Keep a CHANGELOG

Don’t let your friends dump git logs into CHANGELOGs™

What's a CHANGELOG?

A CHANGELOG is a file which contains a curated chronologically ordered list of notable changes for each version of an open source project.

Changelog Example

What's the point of a CHANGELOG?

To make it easier for users and contributors to see precisely what notable changes have been made between each release (or version) of the project.

What makes up a good CHANGELOG?

I'm glad you asked.

It's also good to mention whether the project follows Semantic Versioning.

What makes unicorns cry?

Alright, let's get into it:

There's more. Help me collect those unicorn tears by opening an issue or a pull request.

Is there a standard CHANGELOG format?

Sadly, no, but this is something I want to change. This project contains what I hope will become the standard CHANGELOG file for all open source projects, so take a look at it and please suggest improvements.

What should the CHANGELOG file be named?

Well, if you can't tell from the example above, CHANGELOG.md is the best convention so far.

Some projects also use HISTORY.txt, HISTORY.md, History.md, NEWS.txt, NEWS.md, News.txt, RELEASES.txt, RELEASE.md, releases.md, etc. It's a mess, that only makes it harder for people to find it.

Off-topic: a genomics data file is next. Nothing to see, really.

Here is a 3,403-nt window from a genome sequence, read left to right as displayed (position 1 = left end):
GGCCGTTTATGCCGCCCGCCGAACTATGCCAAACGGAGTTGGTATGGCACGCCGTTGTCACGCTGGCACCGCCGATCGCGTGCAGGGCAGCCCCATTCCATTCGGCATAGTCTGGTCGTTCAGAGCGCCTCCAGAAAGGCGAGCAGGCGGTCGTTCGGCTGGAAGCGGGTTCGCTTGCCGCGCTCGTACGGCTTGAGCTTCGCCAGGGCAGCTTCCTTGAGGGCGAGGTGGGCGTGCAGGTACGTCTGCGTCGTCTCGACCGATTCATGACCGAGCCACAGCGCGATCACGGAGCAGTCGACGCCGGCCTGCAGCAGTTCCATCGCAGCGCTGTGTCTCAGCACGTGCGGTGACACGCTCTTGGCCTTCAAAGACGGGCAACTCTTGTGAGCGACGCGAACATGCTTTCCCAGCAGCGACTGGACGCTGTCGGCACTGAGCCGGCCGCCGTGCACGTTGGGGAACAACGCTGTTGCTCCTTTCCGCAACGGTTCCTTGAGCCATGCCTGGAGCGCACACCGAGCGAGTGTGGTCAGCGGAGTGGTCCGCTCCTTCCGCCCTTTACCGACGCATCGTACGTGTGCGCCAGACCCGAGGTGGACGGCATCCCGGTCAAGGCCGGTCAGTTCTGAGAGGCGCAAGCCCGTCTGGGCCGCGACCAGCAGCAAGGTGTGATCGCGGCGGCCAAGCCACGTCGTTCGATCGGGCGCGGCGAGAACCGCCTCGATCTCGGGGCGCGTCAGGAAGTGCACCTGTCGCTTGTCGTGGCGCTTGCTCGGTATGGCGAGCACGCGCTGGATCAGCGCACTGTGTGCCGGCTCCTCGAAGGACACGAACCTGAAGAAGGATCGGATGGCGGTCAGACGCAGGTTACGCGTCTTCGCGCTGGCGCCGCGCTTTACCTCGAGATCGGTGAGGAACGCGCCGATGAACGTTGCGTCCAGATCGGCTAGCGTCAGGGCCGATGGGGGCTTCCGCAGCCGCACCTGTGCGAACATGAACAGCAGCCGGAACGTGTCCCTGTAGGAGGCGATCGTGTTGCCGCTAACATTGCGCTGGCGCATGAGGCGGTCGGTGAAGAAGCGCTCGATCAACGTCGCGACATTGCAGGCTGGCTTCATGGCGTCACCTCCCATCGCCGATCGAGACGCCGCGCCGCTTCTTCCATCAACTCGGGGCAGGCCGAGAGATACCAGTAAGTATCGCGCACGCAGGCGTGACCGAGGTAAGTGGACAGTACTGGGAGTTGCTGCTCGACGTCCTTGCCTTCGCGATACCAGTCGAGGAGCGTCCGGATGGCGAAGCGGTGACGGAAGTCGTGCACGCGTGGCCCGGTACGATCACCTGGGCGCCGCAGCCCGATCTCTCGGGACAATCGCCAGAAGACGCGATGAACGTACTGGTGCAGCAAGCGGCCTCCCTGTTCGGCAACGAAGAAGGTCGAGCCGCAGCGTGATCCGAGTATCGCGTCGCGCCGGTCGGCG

Why can't people just use a git log diff?

Because log diffs are full of noise. Can we really expect every single commit in an open source project to be meaningful and self-explanatory? That seems like a pipe dream.

Can CHANGELOG files be automatically parsed?

It's hard because people follow wildly different formats and file names. Vandamme is a Ruby gem created by the Gemnasium team and which parses many (but not all) open source project CHANGELOGs.

Why do you keep writing CHANGELOG in all caps?

You're right, that is a bit shouty. Maybe it's because of the de facto convention that files pertaining to an open source project should be in all caps, for instance: README, LICENSE, CONTRIBUTING.

It denotes that these files are metadata for the project, similarly to open source project badges they draw attention to themselves as information people should be aware of if they mean to use the project or contribute to it.

How can I contribute?

This document is not the truth, it's my carefully considered opinion with the information and examples I was able to gather. Although I provide an actual CHANGELOG on the GitHub repo, I have purposefully not created a proper release or clear list of rules to follow like SemVer.org does for instance. This is because I want our community to reach a consensus. I believe the discussion is as important as the end result. So please pitch in.